Summary: A message of encouragement for hurting, lonely, struggling people
A Song of Ascents
Text: Psalm 121
Twisted hands opened
the rough, wooden window
and the aged Jew to whom the hands belonged backed again
into the stuffy shadows
of his sparsely furnished mud hut.
The window afforded a narrow view
of many other such huts,
cramped together in the Jewish quarter
of the ancient city of Babylon.
were only the sands of the desert,
stretching for miles.
But beyond that,
hundreds and hundreds of miles removed from mighty Babylon,
the city where the Temple had once stood,
the city that had once been the political
of the Jewish exiles
who had been carried away into captivity
in distant, foreign Babylon.
So the Jew opened his window in the direction
pressed his knees and his forehead
to the crude floor
of this home that was not his home,
and began to pray.
That scene, if you can picture it,
is very likely the sort of scene
that forms the background
of the psalm which is our text
So, if you will please turn
in your Bibles to Psalm 121,
we will conclude the series of sermons
we have called “Songs of the Soul,”
by looking at his “Song of Ascent,” as it is inscribed.
But before we do that,
I’d like to ask you to please
bow your heads and pray with me:
Once again, Father,
we come to you in prayer,
asking that you will fill these sacred moments;
make them an oasis
for the refreshment of our souls,
make them a fountain
for the cleansing of our hearts,
and a cool spring
for the renewing and strengthening of our spirits. Amen.
If you look at the top of this psalm in your Bible, you’re likely to see an inscription somewhere above the first verse. It’s a Hebrew phrase, something like Shir ha-maaloth,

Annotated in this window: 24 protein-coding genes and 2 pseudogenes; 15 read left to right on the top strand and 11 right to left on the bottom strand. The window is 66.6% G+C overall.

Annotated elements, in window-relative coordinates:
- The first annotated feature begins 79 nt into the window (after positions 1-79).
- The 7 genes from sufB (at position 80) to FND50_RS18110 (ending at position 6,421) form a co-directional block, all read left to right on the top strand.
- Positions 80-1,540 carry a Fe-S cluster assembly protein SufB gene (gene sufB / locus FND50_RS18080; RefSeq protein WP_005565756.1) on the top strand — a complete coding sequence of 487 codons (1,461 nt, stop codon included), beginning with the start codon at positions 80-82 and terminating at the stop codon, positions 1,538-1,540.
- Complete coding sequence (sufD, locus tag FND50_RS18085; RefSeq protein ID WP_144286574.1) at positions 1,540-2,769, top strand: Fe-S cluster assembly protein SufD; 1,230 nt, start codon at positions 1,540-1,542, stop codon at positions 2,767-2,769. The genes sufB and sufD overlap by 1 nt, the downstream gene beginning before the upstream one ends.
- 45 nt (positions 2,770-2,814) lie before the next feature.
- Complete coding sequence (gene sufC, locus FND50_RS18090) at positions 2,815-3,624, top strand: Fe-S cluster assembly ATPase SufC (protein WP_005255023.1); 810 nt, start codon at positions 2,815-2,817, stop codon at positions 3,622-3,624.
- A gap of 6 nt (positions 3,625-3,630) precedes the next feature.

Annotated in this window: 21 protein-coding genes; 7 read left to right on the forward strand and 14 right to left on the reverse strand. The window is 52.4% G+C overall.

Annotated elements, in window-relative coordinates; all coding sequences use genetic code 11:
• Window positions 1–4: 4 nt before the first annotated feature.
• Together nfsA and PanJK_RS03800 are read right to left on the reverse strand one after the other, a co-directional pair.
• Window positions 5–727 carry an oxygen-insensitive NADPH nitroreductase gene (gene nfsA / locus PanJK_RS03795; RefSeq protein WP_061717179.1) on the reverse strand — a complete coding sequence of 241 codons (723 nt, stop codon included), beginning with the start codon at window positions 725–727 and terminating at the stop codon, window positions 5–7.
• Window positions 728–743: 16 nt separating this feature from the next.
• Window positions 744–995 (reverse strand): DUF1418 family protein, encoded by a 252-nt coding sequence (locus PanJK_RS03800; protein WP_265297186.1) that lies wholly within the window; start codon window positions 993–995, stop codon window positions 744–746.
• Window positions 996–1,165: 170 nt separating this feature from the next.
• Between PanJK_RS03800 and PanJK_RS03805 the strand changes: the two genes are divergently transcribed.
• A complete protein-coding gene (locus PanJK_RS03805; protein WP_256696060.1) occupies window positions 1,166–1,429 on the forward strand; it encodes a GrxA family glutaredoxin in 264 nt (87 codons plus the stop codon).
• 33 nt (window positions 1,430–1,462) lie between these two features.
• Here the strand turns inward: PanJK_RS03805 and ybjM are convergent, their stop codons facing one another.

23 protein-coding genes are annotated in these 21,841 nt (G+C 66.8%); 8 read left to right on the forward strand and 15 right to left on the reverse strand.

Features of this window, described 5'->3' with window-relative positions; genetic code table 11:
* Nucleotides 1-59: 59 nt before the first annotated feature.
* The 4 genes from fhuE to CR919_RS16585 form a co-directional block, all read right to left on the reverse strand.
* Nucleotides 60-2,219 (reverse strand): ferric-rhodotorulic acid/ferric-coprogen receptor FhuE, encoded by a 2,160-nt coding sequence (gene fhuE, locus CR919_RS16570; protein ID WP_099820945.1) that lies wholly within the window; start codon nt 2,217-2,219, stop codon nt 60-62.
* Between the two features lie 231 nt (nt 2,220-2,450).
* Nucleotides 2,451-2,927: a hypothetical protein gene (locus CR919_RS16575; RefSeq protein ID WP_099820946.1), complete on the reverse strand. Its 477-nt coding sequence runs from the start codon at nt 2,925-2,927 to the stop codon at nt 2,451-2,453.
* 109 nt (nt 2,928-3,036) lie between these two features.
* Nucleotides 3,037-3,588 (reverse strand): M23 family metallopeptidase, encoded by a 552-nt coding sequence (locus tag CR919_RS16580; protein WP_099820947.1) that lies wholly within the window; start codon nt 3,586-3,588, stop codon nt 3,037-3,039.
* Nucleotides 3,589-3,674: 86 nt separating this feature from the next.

an inscription which,
• In the King James Version is translated,
“A song of degrees.”
• In the NIV and New American Standard, as well as the ASV and RSV (which only an old-timer like Mick Pechan will remember), it is inscribed,
“A song of ascents.”
• And Moffatt, in his translation, renders it,
“A pilgrim song.”
However your Bible inscribes it,
the same phrase is likely to appear over
Psalm 120 through 134,
the so-called “pilgrim songs”
of the Hebrew hymnal.
This inscription has been generally thought to mean that the psalm came to be used by travelers—Jewish pilgrims—as they “went up” to worship in Jerusalem.
One Old Testament scholar, however, has argued that the inscription (which differs slightly than the usual in the case of this particular psalm, Psalm 121), may also refer to the structure of the psalm, as it contains a number of distinct “steps,” from verse to verse or phrase to phrase.
However, regardless of whether the inscription refers to the steps a pilgrim would take in ascending the slope that led to the place of worship in Jerusalem
OR to the “steps” that are built into the structure of the psalm,
this particular “Song of the Soul” has a great deal to say to us—to you—today.
Look at the psalm in your Bible. The psalmist begins with the cry of the first verse:
I lift up my eyes to the hills— where does my help come from?
Now, just in case you’re reading from the King James Version, I should mention that the King James translation of that verse is an unfortunate one. For generations, readers of the King James have been led to believe, from the translation of the first verse, that the psalmist regards his help as coming from the hills:
I will lift up mine eyes to the hills, from whence cometh my help. . .
But the psalm is more accurately rendered
and much better understood
if the second clause is phrase
as a question:
I lift up my eyes to the hills—
where does my help come from?
Now, the exile in Babylon is not lifting his eyes
to any hills in his sight.
No, he is lifting his eyes in the direction of the
mountains of his native land.
He is raising his vision in the direction of Mount
He is very likely praying after the fashion of Daniel, another Babylonian exile, who, the Scriptures record:
. . . went home to his upstairs room where the windows opened towards Jerusalem [and] Three times a day . . . got down on his knees and prayed, giving thanks to his God. . .
Do you see what is happening here?
This is a song of a hurting soul. . . .
It’s the song of someone far from home,
the song of a soul who is in trouble,